Monday, January 09, 2017

Mystery Monday: Evelyn Hartley

It's Monday, which means it's time for another...



Every Monday, I'm presenting a new mystery. Some have been solved...some remain unsolved to this day. 

The 50s were an innocent time, where families felt safe raising their children. Evelyn Hartley's story is especially touching not only because it happened in 1953, but also because it happened in the small town of La Crosse, Wisconsin.



On October 24, 1953, the entire town of La Crosse was preparing for the big game between La Crosse State Teachers College and River Falls. Professor Vigo Rasmusen and his wife were planning to attend the game, but their original babysitter had to cancel. He then called Evelyn Hartley, a 15-year-old who had babysat their child before.



Professor Rasmusen picked Evelyn up at her house and drove her to his home, five minutes away. His wife gave her instructions that included putting the baby to bed at 7 p.m. and covering her with a blanket at 7:15. The professor, his wife, and their 7-year-old daughter left the house at 6:45.


Professor Rasmusen's house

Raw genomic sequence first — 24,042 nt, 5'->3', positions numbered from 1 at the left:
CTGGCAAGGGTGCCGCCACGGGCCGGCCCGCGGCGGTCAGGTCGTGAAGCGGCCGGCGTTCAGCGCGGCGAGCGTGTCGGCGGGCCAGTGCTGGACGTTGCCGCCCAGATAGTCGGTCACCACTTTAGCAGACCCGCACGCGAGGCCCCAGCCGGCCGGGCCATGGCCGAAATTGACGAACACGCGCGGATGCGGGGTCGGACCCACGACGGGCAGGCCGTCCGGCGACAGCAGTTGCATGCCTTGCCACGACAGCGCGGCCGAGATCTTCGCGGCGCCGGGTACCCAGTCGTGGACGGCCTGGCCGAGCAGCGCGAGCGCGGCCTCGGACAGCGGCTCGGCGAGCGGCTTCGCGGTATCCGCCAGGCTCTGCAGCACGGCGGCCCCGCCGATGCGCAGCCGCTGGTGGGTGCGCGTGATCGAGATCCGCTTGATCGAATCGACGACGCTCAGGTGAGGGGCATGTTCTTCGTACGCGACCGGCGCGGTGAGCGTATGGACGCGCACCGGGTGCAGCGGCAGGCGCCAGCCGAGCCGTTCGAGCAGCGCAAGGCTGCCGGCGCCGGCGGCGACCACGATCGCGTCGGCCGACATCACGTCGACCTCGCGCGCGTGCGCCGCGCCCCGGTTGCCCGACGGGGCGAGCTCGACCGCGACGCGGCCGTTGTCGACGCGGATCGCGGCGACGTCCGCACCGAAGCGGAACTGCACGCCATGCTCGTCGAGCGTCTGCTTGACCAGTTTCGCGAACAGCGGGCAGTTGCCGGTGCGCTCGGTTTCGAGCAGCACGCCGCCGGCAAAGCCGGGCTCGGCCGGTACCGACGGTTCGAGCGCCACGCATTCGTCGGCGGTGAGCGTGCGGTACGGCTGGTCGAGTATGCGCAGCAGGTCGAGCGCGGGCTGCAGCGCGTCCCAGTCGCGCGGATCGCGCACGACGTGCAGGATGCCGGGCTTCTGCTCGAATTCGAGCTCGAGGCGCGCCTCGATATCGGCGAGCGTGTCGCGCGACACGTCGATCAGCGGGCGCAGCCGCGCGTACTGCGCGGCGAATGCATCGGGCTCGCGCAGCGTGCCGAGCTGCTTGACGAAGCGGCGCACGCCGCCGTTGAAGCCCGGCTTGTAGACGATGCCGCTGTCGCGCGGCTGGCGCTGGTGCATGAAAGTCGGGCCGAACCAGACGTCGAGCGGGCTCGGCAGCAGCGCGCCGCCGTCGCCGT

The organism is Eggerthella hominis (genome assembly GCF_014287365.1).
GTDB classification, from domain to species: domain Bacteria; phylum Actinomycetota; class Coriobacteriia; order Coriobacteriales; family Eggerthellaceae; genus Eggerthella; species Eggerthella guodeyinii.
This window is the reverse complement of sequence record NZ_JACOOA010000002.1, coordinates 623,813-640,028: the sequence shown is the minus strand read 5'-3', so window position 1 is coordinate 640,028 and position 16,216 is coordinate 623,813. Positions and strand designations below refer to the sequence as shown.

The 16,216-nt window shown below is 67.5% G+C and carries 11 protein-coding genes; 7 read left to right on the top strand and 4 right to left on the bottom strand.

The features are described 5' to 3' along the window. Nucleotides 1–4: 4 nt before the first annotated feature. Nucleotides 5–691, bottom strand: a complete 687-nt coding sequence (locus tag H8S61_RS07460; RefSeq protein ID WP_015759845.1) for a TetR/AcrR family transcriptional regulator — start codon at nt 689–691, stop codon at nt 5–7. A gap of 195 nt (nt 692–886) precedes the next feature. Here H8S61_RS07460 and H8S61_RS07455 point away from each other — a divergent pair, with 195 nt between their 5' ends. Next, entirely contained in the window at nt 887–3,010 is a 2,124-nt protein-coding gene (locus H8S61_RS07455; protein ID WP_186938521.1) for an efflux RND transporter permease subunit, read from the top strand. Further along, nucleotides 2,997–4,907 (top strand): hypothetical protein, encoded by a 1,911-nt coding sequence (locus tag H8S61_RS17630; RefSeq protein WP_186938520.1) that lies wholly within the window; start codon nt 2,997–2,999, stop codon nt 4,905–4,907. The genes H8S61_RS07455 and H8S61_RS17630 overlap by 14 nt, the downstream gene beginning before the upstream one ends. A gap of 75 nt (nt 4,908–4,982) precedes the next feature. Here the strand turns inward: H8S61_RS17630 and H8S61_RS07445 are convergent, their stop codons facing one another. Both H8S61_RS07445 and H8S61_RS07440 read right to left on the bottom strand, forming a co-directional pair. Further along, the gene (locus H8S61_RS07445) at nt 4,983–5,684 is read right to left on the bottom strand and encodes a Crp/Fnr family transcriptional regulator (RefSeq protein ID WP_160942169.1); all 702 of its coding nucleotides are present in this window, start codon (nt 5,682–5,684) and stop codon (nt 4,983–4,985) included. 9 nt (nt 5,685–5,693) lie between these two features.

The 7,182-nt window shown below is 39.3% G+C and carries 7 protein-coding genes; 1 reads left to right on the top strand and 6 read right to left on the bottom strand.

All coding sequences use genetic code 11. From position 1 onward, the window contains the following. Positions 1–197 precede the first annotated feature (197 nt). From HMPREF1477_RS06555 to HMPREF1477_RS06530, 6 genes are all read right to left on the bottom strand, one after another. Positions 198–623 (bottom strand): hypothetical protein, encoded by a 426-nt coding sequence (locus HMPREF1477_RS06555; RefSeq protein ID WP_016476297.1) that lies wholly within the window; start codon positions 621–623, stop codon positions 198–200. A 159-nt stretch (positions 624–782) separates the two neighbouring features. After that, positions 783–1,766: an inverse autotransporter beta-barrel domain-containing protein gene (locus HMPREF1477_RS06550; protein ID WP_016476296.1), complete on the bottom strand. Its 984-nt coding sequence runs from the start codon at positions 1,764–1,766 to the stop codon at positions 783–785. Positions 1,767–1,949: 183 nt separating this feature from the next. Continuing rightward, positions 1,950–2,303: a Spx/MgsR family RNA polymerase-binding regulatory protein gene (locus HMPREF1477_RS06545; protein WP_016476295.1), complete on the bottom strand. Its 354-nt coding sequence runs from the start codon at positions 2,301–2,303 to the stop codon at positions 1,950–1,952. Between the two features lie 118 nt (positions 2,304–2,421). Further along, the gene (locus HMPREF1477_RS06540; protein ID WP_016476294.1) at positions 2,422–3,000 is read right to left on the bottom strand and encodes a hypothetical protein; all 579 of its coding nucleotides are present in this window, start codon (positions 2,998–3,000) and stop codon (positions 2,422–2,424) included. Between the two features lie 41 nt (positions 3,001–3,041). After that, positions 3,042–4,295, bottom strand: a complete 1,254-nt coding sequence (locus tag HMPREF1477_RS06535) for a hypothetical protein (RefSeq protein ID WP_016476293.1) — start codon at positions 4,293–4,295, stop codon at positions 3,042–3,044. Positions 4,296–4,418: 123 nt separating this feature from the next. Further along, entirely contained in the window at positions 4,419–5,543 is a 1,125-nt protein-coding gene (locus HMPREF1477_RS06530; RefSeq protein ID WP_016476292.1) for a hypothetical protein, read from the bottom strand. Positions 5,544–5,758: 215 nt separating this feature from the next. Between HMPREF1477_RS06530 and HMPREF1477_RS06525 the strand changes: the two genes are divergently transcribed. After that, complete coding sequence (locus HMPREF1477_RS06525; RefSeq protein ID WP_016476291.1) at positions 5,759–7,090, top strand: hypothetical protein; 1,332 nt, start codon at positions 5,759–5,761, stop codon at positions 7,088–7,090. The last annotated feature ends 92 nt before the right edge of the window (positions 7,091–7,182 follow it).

At 7:00, Evelyn's mom got a strange feeling. She decided not to call, though, since she knew her daughter always called at 8:30.


Evelyn's parents and sister. Photo courtesy Thin Air Podcast.

At 8:30, when Evelyn didn't call, her dad called the Rasmusen house. After another try, he decided to go to the scene himself. At 9:20, he arrived at the house and saw one of Evelyn's shoes and her glasses on the floor through one of the windows. Continuing around the house, he saw an open basement window. He found his daughter's other shoe at the foot of the stairs.



When the police arrived, they found a pool of blood just outside the basement window. There was also blood inside the basement near the window. Both were tested and matched Evelyn's blood type.



An active search began for Evelyn. The footprints indicated a men's size 11 shoe. Police found those footprints inside and outside the house, as well as in the backyards of neighbors, leading them to believe the perpetrator may have considered several houses before breaking into the Rasmusen home. 


Crime scene photo

Neighbors in the area reported hearing three or four screams around 7:15 p.m. The baby was in bed but not covered, further suggesting the abduction happened between 7 and 7:15 p.m.



Neighbors also reported seeing a dark tan sedan in the area around that time. Blood stains were found on the side of the Rasmusen home, including the bloody imprint of a human hand. More blood was found smeared on the side of a neighboring garage. At a house on the corner, the pool of blood was so thick, the police are certain someone likely lay in that spot for a long period of time.